Home   Chapter Home   Jobs   Conferences   Fellowships   Books


Anus and perianal area


Normal histology

Reviewer: Nat Pernick, M.D. (see Reviewers page)
Revised: 13 April 2013, last major update April 2005
Copyright: (c) 2003-2013, PathologyOutlines.com, Inc.


● Lacks a peritoneal covering
● Three histologic types: glandular (proximal), transitional (also called intermediate, cloacogenic) and keratinized or nonkeratinized squamous (distal)
● Anal glands and transitional zone epithelium are CK7+/CK20-, different from colorectal carcinoma (CK7-/CK20+, Arch Pathol Lab Med 2001;125:1074)
● Notes: ganglion cells are normally absent 1-2 cm above dentate line (important for Hirschsprung’s disease biopsies); multinucleated stromal cells are common (may be fibroblasts)

Proximal colorectal zone:
● Top of puborectalis to dentate line
● Glandular and transitional mucosa
● 1-2 cm long
● Similar to rectal mucosa but with shorter more irregular crypts, more smooth muscle fibers in lamina propria

Anal transitional zone (ATZ):
● 0.3 cm to 1.1 cm
● Zone between uninterrupted columnar mucosa above and uninterrupted squamous epithelium below
● Wrinkled glistening appearance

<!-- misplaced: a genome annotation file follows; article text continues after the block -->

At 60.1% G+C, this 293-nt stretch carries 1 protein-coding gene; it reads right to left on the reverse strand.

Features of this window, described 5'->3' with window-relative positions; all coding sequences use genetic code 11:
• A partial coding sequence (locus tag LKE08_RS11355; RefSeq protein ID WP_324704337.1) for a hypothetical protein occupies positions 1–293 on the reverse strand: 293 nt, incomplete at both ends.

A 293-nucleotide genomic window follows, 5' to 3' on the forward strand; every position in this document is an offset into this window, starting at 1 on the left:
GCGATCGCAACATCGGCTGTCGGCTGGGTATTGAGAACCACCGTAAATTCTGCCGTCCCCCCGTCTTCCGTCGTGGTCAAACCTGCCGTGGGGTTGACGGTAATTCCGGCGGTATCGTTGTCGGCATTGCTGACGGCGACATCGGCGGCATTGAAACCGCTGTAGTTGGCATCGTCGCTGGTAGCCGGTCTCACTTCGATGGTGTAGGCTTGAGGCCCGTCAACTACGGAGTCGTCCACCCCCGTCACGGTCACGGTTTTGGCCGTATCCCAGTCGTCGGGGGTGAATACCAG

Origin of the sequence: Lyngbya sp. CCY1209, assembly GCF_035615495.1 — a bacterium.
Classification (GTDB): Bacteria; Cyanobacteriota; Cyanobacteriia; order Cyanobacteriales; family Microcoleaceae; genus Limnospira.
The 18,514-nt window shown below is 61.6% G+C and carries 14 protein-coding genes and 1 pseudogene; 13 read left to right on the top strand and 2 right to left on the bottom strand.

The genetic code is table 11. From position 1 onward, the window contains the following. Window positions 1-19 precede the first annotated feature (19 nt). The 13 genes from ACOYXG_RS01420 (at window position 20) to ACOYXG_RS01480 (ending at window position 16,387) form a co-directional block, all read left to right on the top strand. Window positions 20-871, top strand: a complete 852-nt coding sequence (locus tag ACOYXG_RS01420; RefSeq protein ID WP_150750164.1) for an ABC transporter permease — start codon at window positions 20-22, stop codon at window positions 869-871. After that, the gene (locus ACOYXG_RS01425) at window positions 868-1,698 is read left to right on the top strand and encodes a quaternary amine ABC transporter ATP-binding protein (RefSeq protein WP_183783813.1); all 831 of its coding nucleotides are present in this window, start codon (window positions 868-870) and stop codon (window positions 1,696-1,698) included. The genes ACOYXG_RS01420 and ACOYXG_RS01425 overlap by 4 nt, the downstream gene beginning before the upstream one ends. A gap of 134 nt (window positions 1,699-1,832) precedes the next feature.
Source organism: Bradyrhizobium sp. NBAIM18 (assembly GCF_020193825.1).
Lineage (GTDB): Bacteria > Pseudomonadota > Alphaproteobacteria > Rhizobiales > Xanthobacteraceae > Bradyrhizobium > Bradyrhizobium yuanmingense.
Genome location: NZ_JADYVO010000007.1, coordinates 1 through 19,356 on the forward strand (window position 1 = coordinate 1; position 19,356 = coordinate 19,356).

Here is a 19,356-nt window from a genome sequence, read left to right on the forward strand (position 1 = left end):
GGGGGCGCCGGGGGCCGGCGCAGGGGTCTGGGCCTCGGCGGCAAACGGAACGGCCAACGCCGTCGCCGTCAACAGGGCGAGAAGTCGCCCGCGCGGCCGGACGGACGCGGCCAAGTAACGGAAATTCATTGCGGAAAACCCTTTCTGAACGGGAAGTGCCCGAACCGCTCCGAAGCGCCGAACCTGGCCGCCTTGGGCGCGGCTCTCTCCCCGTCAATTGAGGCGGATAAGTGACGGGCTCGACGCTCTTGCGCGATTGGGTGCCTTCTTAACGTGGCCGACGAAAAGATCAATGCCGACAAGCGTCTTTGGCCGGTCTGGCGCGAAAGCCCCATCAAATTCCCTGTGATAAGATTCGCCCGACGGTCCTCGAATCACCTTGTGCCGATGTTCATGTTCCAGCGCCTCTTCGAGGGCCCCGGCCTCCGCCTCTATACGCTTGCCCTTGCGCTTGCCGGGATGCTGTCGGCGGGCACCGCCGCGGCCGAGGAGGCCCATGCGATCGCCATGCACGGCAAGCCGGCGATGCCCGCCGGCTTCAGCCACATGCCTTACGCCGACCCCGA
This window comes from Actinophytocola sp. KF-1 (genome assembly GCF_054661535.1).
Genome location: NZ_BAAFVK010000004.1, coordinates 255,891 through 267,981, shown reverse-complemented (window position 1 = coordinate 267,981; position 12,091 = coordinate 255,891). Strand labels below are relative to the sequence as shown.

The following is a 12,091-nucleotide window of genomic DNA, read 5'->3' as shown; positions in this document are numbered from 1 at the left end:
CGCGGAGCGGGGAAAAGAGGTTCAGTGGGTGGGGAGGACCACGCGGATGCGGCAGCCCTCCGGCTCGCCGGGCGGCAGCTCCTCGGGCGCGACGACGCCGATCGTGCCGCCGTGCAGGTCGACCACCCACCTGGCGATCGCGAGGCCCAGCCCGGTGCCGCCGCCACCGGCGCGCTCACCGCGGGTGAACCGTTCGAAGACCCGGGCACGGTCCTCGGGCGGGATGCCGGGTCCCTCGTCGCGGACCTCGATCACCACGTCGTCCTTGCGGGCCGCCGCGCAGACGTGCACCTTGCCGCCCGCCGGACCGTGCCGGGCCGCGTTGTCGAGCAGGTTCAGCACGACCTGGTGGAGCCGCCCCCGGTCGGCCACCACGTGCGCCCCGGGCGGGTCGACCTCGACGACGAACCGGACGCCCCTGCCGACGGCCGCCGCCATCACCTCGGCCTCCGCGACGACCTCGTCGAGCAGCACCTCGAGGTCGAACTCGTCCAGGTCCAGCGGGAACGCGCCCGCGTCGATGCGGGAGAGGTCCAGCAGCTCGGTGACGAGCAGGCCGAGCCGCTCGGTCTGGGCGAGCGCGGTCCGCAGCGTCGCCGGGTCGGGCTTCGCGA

● Transitional epithelium resembles urothelium (small basal cells with nuclei perpendicular to basement membrane, columnar, cuboidal, polygonal or flat) with 4-9 cell layers, minimal mucin production
● Not highly specialized and may incorporate features of both urothelium and squamous epithelium (Hum Pathol 1978;9:579)
● Contains anal glands in submucosa, also endocrine cells, rare melanocytes
● Expresses CK7 and CK19 but not CK20

Lower distal zone:
● Dentate line to squamous mucocutaneous junction: nonkeratinizing squamous epithelium without skin appendages, without glands
● Contains melanocytes
● Anal papillae contain squamous mucosa that joins rectal mucosa
● Squamous mucosa merges with perianal skin (with keratin, hair follicles and apocrine glands) at anal verge / anal margin

Micro images

Various images of anal canal

Anal / rectal junction and sphincter

Anal transitional zone; rectal adenocarcinoma

End of Anus and perianal area > General > Normal histology

This information is intended for physicians and related personnel, who understand that medical information is often imperfect, and must be interpreted in the context of a patient's clinical data using reasonable medical judgment. This website should not be used as a substitute for the advice of a licensed physician.

All information on this website is protected by copyright of PathologyOutlines.com, Inc. Information from third parties may also be protected by copyright. Please contact us at copyrightPathOut@gmail.com with any questions (click here for other contact information).